YOU may not believe this story. But I can tell you it is true, because I have been to Pambupatti, a village on the edge of the jungle. It is on a cliff, and the vast forest stretches below like a mossy green carpet. There are many kinds of people in the village — dark, fair, tall, short. They speak many languages. Some eat meat, some don’t. Some pray in a small temple at the edge of the forest. Others pray in a mosque some miles away.
My name is Prem and I live many hundred miles away from Pambupatti. I had heard about the village, but I’d never been there. Then last year, something terrible happened. The people of my own village went mad. Far, far away in a place they have never even been to, a temple or mosque had been burnt down, and they went mad. They started fighting with one another. Some had to run away in the middle of the night. And at three in the morning, as I lay in my house, half awake to the sounds of hate and violence, there was a fire. Many houses were burnt down in the fire. One of them was mine.
I managed to grab a few clothes, some coins, my little Ganesh statue, and I ran! I ran for a day and a night, resting whenever my legs would not carry me any further. I jumped on to a train, then on a bus. No tickets. Never mind, everyone seemed to be running. Finally, I found myself in Pambupatti, and I saw some villagers gathered near a well. I ran to them, and before I could say a thing, I fainted.
The author starts his narration in the introduction section by depicting the picture of Pambupatti village, where he had never been before that lies at the edge of the jungle. The forest beneath the cliff had been stretched out like a green forest.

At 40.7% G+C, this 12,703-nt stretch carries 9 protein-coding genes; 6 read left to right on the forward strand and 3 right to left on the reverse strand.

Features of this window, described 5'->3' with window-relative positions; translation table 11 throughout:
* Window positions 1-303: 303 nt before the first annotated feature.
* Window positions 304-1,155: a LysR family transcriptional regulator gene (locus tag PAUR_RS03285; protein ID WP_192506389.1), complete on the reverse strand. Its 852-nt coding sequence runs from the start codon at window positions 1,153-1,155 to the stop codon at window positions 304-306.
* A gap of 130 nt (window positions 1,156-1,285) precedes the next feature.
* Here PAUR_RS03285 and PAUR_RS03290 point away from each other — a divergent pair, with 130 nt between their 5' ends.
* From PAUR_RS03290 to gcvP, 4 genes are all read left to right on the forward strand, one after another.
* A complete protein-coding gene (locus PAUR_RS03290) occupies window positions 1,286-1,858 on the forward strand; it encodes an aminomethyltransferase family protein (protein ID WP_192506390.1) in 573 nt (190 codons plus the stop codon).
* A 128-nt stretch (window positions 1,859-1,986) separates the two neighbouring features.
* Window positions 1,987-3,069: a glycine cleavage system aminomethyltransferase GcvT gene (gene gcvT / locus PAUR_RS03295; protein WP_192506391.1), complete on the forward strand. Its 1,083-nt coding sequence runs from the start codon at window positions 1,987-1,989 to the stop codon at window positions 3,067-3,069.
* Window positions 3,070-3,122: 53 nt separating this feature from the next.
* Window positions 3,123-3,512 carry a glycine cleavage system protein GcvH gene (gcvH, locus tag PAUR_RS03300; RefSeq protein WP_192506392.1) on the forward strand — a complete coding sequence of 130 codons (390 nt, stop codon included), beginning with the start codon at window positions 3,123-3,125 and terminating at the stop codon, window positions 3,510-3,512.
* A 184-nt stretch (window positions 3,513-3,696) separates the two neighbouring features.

People from various backgrounds and different ethnicities live in that village, as they speak different languages; practice different religions; some are vegetarians while some are meat-eaters. Some pray in Temples and some from Mosques.
Pambupatti village (Only for reference)
The author, by introducing himself, slowly explains the instance of a religious outbreak that happened in his village, which led him to leave his birthplace and escape to Pambupatti which, he had not gone all these days but heard of.
A year back, people from different religions started to fight among themselves in his village. It was a religious clash that had been happening for quite a long time. It reached the worst situation after some time. As a result of this religious breakdown, houses were burnt, and one such was the author's house. When people started to fight against themselves and the houses are burnt, they left their place overnight. This devastating effect made the narrator run from his own village, to escape from the riots.
The author explains the difficulties he faced on that night, as, without knowing what to do next, he wrapped up few clothes, coins along with his little Ganesha statue and got on the train without even buying tickets; because people went running around to safeguard their lives.
Finally, it was the village Pambupatti he landed at last. On reaching the village of Pambupatti, the narrator tried to approach the villagers to seek help from them. Unfortunately, he fell out of tiredness, without speaking a word to the villagers.
Meanings of difficult words:
A high area of a rock, often at the end of the sea or ocean
Covers like small green or yellow plant that spreads over wet surfaces, rocks, trees, etc.
Something that makes you get shocked or upset
To take something suddenly using your hand
Something that destroys or which causes damage
Refers to a violent situation involving a group of people
National Council of Educational Research and Training (2006). What Happened to the Reptiles - Zai Whitaker (pp. 33-42). Published at the Publication Division by the Secretary, National Council of Educational Research and Training, Sri Aurobindo Marg, New Delhi.